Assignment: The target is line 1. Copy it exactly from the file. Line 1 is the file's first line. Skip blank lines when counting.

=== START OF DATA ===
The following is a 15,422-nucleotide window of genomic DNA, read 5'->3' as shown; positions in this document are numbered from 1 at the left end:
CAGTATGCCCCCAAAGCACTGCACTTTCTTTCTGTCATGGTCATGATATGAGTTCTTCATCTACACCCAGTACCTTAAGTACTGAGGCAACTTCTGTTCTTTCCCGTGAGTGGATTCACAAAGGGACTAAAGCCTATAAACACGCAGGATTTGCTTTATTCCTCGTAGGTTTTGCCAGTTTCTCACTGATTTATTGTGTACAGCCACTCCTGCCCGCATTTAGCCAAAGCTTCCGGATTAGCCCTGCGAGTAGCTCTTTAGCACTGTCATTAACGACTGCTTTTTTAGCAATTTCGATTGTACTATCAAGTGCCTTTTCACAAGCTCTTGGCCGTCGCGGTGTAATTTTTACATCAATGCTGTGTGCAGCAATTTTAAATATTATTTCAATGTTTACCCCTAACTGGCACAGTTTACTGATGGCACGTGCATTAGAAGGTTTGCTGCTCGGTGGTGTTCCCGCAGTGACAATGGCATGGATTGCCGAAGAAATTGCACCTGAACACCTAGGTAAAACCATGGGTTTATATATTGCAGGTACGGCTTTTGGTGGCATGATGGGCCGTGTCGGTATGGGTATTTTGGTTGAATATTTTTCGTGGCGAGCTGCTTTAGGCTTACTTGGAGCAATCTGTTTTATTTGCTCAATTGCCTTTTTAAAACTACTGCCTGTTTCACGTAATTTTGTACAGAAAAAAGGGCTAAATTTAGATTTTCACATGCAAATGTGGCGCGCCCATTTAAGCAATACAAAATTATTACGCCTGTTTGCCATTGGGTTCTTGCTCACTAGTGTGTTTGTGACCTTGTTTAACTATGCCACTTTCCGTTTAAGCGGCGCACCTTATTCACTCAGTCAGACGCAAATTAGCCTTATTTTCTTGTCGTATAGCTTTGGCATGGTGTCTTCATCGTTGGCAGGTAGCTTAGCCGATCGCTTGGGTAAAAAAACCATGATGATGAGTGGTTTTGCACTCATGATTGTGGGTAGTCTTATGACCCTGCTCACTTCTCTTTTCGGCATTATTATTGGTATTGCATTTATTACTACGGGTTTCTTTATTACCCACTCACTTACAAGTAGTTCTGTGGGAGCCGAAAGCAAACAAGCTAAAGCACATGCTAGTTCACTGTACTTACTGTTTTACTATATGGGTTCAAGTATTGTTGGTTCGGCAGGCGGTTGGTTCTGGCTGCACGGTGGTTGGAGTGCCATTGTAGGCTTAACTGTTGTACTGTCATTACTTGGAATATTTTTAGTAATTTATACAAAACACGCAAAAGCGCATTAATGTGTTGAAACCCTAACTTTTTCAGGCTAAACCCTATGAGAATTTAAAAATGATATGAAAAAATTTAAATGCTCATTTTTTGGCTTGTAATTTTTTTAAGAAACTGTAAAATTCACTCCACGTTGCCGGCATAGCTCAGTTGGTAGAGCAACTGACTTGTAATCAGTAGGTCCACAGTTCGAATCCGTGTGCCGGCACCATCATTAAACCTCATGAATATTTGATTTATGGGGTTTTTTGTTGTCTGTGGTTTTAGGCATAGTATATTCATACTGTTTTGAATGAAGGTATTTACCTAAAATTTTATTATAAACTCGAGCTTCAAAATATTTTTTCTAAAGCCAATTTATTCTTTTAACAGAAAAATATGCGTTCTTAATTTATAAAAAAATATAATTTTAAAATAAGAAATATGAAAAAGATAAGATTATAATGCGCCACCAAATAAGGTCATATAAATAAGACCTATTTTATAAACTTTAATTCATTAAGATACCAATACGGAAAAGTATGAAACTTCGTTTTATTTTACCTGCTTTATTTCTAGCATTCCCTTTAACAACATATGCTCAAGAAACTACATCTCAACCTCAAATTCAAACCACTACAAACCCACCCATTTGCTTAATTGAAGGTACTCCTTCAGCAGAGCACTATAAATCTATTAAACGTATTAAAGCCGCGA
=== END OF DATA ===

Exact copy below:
The following is a 15,422-nucleotide window of genomic DNA, read 5'->3' as shown; positions in this document are numbered from 1 at the left end: